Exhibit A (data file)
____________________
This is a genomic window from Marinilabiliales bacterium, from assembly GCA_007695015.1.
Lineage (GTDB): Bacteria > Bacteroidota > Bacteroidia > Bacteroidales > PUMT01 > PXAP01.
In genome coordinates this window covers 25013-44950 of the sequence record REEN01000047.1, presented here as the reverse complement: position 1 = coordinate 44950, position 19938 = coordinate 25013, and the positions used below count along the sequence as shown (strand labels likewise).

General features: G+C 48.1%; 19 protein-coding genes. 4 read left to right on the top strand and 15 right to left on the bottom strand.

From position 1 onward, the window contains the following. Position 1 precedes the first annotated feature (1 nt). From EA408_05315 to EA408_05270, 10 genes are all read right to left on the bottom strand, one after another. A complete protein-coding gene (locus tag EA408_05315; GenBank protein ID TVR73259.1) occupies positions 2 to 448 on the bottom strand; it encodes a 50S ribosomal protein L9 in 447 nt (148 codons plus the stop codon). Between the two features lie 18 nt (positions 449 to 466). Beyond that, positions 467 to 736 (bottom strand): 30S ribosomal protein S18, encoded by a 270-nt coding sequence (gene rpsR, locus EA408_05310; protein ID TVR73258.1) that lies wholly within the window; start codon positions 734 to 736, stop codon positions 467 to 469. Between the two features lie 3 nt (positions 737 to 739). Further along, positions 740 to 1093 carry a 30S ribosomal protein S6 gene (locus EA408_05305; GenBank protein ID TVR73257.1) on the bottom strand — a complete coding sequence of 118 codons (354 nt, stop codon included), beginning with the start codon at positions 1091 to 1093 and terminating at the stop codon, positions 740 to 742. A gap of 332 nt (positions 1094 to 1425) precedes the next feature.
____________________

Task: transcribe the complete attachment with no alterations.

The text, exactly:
This is a genomic window from Marinilabiliales bacterium, from assembly GCA_007695015.1.
Lineage (GTDB): Bacteria > Bacteroidota > Bacteroidia > Bacteroidales > PUMT01 > PXAP01.
In genome coordinates this window covers 25013-44950 of the sequence record REEN01000047.1, presented here as the reverse complement: position 1 = coordinate 44950, position 19938 = coordinate 25013, and the positions used below count along the sequence as shown (strand labels likewise).

General features: G+C 48.1%; 19 protein-coding genes. 4 read left to right on the top strand and 15 right to left on the bottom strand.

From position 1 onward, the window contains the following. Position 1 precedes the first annotated feature (1 nt). From EA408_05315 to EA408_05270, 10 genes are all read right to left on the bottom strand, one after another. A complete protein-coding gene (locus tag EA408_05315; GenBank protein ID TVR73259.1) occupies positions 2 to 448 on the bottom strand; it encodes a 50S ribosomal protein L9 in 447 nt (148 codons plus the stop codon). Between the two features lie 18 nt (positions 449 to 466). Beyond that, positions 467 to 736 (bottom strand): 30S ribosomal protein S18, encoded by a 270-nt coding sequence (gene rpsR, locus EA408_05310; protein ID TVR73258.1) that lies wholly within the window; start codon positions 734 to 736, stop codon positions 467 to 469. Between the two features lie 3 nt (positions 737 to 739). Further along, positions 740 to 1093 carry a 30S ribosomal protein S6 gene (locus EA408_05305; GenBank protein ID TVR73257.1) on the bottom strand — a complete coding sequence of 118 codons (354 nt, stop codon included), beginning with the start codon at positions 1091 to 1093 and terminating at the stop codon, positions 740 to 742. A gap of 332 nt (positions 1094 to 1425) precedes the next feature.